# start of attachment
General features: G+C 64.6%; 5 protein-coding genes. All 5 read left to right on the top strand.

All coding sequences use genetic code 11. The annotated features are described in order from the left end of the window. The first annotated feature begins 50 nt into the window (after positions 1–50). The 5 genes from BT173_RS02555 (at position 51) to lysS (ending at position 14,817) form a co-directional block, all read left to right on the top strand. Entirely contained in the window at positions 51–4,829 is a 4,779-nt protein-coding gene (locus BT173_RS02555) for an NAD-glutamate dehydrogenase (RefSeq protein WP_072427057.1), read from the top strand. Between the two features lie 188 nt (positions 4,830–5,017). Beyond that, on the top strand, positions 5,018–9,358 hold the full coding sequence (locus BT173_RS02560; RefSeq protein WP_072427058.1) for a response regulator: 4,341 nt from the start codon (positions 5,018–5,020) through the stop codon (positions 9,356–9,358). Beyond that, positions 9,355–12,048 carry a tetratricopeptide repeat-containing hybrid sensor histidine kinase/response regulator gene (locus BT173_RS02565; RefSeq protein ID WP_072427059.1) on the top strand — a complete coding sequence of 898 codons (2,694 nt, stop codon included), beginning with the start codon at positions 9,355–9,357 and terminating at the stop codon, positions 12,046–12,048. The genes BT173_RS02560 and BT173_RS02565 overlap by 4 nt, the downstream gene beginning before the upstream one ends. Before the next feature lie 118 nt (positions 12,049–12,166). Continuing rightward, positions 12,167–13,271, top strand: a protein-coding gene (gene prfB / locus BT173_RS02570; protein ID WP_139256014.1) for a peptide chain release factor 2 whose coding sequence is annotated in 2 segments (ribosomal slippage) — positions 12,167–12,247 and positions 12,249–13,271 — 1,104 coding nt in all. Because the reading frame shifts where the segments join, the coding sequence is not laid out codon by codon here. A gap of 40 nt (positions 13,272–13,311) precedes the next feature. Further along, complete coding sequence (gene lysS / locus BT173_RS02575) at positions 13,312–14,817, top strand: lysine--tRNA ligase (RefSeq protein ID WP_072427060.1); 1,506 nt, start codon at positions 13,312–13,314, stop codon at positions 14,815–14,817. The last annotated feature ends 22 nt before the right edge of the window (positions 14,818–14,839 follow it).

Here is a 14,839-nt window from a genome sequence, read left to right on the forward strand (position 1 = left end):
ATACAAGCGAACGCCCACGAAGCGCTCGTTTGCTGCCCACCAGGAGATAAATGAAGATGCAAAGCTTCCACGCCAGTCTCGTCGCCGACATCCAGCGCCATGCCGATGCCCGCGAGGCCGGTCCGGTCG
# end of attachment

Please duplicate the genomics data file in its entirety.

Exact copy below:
General features: G+C 64.6%; 5 protein-coding genes. All 5 read left to right on the top strand.

All coding sequences use genetic code 11. The annotated features are described in order from the left end of the window. The first annotated feature begins 50 nt into the window (after positions 1–50). The 5 genes from BT173_RS02555 (at position 51) to lysS (ending at position 14,817) form a co-directional block, all read left to right on the top strand. Entirely contained in the window at positions 51–4,829 is a 4,779-nt protein-coding gene (locus BT173_RS02555) for an NAD-glutamate dehydrogenase (RefSeq protein WP_072427057.1), read from the top strand. Between the two features lie 188 nt (positions 4,830–5,017). Beyond that, on the top strand, positions 5,018–9,358 hold the full coding sequence (locus BT173_RS02560; RefSeq protein WP_072427058.1) for a response regulator: 4,341 nt from the start codon (positions 5,018–5,020) through the stop codon (positions 9,356–9,358). Beyond that, positions 9,355–12,048 carry a tetratricopeptide repeat-containing hybrid sensor histidine kinase/response regulator gene (locus BT173_RS02565; RefSeq protein ID WP_072427059.1) on the top strand — a complete coding sequence of 898 codons (2,694 nt, stop codon included), beginning with the start codon at positions 9,355–9,357 and terminating at the stop codon, positions 12,046–12,048. The genes BT173_RS02560 and BT173_RS02565 overlap by 4 nt, the downstream gene beginning before the upstream one ends. Before the next feature lie 118 nt (positions 12,049–12,166). Continuing rightward, positions 12,167–13,271, top strand: a protein-coding gene (gene prfB / locus BT173_RS02570; protein ID WP_139256014.1) for a peptide chain release factor 2 whose coding sequence is annotated in 2 segments (ribosomal slippage) — positions 12,167–12,247 and positions 12,249–13,271 — 1,104 coding nt in all. Because the reading frame shifts where the segments join, the coding sequence is not laid out codon by codon here. A gap of 40 nt (positions 13,272–13,311) precedes the next feature. Further along, complete coding sequence (gene lysS / locus BT173_RS02575) at positions 13,312–14,817, top strand: lysine--tRNA ligase (RefSeq protein ID WP_072427060.1); 1,506 nt, start codon at positions 13,312–13,314, stop codon at positions 14,815–14,817. The last annotated feature ends 22 nt before the right edge of the window (positions 14,818–14,839 follow it).

Here is a 14,839-nt window from a genome sequence, read left to right on the forward strand (position 1 = left end):
ATACAAGCGAACGCCCACGAAGCGCTCGTTTGCTGCCCACCAGGAGATAAATGAAGATGCAAAGCTTCCACGCCAGTCTCGTCGCCGACATCCAGCGCCATGCCGATGCCCGCGAGGCCGGTCCGGTCG